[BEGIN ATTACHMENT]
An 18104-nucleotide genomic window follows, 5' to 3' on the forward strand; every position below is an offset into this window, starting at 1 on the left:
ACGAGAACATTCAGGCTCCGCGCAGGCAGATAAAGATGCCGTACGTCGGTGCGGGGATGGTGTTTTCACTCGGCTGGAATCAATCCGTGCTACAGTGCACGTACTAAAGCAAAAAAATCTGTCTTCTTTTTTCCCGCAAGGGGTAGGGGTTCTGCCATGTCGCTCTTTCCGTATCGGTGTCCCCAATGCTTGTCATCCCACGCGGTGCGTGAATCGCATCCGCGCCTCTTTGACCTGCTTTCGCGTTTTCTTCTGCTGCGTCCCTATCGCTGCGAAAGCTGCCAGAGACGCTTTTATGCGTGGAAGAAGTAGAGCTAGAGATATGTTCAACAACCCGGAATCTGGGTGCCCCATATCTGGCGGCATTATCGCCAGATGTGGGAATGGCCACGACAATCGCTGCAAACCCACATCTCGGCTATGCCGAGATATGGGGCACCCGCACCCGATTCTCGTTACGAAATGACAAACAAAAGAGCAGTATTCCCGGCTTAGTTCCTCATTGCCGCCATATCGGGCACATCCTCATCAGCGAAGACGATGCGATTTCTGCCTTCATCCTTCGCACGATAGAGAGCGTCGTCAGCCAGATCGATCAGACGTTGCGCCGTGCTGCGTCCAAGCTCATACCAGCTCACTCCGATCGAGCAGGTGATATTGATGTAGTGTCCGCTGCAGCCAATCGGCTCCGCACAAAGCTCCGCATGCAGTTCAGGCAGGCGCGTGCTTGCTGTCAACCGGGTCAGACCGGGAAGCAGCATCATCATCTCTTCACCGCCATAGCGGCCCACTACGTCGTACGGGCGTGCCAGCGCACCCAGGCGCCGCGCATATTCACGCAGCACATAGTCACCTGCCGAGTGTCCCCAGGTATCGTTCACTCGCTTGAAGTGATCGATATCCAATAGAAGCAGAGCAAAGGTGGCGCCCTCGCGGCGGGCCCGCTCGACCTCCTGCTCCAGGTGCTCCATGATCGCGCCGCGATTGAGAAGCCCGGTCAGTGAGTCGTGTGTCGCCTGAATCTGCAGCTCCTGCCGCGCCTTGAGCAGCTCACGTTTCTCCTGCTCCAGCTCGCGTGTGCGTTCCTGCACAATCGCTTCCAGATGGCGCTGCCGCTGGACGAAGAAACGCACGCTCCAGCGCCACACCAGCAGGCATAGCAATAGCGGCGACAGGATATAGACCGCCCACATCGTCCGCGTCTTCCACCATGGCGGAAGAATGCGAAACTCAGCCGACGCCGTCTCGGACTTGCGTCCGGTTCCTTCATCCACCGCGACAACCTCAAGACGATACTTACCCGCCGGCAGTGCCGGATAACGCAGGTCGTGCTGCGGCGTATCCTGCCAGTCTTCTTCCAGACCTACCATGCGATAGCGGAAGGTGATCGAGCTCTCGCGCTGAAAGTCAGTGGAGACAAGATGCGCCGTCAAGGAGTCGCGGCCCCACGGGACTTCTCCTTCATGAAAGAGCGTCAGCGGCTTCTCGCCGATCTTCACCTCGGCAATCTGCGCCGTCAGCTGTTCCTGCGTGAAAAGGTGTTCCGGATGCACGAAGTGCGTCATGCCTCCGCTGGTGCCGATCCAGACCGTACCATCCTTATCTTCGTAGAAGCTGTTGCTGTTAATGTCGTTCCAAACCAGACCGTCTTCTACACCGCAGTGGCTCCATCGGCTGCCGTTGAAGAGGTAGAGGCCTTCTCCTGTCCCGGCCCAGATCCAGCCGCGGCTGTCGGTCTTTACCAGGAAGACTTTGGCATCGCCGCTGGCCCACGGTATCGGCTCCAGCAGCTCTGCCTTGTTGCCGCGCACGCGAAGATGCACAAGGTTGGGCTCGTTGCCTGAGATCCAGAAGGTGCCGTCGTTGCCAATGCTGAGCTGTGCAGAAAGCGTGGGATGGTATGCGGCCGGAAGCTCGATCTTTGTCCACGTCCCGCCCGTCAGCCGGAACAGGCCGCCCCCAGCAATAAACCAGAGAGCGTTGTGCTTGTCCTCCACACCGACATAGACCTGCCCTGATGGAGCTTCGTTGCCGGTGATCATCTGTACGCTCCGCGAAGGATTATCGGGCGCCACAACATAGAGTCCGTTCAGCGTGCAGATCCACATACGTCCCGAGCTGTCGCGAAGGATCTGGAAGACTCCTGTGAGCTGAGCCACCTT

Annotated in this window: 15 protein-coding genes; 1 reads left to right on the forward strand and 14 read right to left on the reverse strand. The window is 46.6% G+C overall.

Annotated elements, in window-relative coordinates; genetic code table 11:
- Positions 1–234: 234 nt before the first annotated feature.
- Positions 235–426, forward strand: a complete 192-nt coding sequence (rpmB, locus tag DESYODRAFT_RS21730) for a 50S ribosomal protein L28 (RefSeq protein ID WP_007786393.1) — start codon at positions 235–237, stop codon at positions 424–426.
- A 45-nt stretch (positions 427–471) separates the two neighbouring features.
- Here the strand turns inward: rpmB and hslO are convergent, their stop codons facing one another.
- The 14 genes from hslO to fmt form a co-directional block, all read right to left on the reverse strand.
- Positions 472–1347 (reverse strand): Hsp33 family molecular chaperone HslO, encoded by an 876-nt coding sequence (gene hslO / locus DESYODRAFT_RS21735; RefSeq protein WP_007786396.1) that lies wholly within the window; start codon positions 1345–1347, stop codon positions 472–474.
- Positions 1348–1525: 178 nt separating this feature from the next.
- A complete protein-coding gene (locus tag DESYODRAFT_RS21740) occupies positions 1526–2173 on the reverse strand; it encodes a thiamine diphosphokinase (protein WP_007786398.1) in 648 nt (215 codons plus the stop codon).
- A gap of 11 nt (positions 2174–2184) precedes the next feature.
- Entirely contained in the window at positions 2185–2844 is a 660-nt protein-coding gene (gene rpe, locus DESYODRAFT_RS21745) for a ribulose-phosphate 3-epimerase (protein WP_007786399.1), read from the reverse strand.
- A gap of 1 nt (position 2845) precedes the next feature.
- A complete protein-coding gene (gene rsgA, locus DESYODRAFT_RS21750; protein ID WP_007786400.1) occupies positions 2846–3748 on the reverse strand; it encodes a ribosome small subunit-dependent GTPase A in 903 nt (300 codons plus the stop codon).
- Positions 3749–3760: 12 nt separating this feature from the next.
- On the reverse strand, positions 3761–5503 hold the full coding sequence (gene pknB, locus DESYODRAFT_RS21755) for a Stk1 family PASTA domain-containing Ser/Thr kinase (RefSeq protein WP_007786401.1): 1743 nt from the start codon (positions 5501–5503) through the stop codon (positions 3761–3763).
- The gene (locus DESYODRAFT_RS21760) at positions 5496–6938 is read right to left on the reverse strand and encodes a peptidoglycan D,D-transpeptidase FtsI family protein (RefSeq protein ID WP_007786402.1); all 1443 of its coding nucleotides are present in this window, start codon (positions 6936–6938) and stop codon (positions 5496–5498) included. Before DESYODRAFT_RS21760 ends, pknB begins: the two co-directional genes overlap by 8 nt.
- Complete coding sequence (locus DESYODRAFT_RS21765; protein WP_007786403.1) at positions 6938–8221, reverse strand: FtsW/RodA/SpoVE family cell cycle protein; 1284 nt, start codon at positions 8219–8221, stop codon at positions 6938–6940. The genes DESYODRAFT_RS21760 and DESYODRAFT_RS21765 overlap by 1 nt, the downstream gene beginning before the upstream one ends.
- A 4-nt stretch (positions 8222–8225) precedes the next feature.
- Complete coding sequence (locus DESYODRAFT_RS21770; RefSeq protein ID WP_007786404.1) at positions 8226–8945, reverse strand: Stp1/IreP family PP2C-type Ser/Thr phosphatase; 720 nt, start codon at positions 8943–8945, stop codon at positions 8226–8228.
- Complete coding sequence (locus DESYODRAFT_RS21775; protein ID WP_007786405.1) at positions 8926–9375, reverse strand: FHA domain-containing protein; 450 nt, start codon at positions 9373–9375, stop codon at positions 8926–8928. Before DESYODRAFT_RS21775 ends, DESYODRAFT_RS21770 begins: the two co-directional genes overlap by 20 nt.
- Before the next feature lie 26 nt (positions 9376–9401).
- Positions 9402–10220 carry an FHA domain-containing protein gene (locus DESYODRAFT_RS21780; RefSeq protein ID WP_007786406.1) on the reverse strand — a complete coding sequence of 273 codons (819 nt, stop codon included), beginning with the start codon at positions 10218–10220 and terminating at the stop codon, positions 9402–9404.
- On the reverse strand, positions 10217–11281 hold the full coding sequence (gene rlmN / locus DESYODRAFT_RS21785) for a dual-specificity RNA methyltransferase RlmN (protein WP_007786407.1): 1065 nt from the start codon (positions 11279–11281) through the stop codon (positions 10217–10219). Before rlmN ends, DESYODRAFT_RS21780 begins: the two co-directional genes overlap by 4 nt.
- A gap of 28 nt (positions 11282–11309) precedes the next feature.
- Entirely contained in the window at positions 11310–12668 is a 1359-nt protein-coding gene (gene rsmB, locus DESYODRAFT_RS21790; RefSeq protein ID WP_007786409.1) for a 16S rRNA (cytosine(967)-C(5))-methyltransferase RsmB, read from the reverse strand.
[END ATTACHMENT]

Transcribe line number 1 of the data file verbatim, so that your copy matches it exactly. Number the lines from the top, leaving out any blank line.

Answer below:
An 18104-nucleotide genomic window follows, 5' to 3' on the forward strand; every position below is an offset into this window, starting at 1 on the left: